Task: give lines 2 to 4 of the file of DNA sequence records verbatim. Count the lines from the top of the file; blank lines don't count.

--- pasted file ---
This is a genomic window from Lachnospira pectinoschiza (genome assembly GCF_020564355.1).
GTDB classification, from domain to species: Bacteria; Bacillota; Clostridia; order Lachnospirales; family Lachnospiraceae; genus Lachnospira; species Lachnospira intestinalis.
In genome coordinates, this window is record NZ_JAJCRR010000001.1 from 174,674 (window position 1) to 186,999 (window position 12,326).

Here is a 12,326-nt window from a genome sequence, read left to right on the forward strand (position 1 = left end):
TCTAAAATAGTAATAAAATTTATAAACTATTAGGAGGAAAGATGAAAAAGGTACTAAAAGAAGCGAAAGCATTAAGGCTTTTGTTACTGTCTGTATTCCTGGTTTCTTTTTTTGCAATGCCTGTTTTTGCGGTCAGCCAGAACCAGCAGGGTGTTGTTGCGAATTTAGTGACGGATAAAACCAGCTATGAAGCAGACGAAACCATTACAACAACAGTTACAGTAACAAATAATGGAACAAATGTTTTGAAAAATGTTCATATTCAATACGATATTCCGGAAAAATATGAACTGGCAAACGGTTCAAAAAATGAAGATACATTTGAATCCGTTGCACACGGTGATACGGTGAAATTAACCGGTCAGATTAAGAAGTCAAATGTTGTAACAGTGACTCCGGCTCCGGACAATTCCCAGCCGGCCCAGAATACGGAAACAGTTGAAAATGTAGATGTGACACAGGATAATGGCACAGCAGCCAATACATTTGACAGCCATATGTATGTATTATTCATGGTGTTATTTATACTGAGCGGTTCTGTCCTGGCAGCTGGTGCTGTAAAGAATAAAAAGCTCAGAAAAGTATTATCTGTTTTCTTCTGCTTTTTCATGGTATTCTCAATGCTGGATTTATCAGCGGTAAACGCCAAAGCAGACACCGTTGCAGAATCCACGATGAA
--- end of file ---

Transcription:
GTDB classification, from domain to species: Bacteria; Bacillota; Clostridia; order Lachnospirales; family Lachnospiraceae; genus Lachnospira; species Lachnospira intestinalis.
In genome coordinates, this window is record NZ_JAJCRR010000001.1 from 174,674 (window position 1) to 186,999 (window position 12,326).

Here is a 12,326-nt window from a genome sequence, read left to right on the forward strand (position 1 = left end):